Sir Martin Harris has stepped down as chair of the trustee board for the Universities Superannuation Scheme (USS) after nine years in the role.

He officially stepped down at the end of March, with the scheme set to announce his successor in the coming days.

Harris joined the UK’s largest scheme as a director in April 1991, when he served as vice-chancellor of the University of Essex.

He became deputy-chair of the £41.6bn (€57bn) pension fund in 2004, taking over as chairman two years later.

The university employers representative, Universities UK (UKK), initially appointed Harris to the trustee board in 1991, before he went on to lead the organisation in 1997.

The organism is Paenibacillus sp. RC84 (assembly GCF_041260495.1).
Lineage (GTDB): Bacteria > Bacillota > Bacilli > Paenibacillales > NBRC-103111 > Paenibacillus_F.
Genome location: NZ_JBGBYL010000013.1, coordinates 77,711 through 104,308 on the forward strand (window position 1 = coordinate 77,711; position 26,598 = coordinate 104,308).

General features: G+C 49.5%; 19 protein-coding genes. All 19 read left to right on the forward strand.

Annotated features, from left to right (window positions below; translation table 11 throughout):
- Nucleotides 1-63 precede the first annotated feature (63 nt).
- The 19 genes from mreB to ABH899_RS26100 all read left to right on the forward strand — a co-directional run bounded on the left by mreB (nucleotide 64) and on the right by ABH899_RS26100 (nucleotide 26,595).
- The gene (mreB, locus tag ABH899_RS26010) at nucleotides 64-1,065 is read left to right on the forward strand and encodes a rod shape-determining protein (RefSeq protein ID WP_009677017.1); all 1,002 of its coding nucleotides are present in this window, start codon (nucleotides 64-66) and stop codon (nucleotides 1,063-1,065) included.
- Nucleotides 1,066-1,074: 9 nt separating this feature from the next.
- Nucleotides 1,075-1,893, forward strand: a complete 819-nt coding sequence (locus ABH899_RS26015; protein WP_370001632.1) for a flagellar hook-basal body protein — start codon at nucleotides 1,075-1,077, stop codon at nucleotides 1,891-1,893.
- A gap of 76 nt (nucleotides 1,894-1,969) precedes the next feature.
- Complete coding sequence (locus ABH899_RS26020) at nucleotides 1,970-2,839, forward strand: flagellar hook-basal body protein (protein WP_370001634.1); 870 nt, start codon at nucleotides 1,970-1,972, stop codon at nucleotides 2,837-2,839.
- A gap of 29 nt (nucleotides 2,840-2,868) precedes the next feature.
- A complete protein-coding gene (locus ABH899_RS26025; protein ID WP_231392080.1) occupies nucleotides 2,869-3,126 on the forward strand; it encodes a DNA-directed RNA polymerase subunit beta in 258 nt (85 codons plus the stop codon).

In his final months as chair of the scheme, Harris oversaw a debate between the employers group and trade unions over the future of the scheme.

The current proposals, set to be implemented by the USS board include fully closing the final salary section of the defined benefit fund and moving all members’ future accrual to career-average benefits.

USS opened a career-average section for new employees in 2011, accounting for one-third of the scheme’s members.

In addition to dropping final salary benefits for academics, the fund will become a hybrid scheme with defined contribution accrual for all entitlements above a £55,000 earnings cap.

The current deputy chair, Kevin Carter, is an independent member of the trustee board and became deputy in April 2014, after the retirement of John Bull.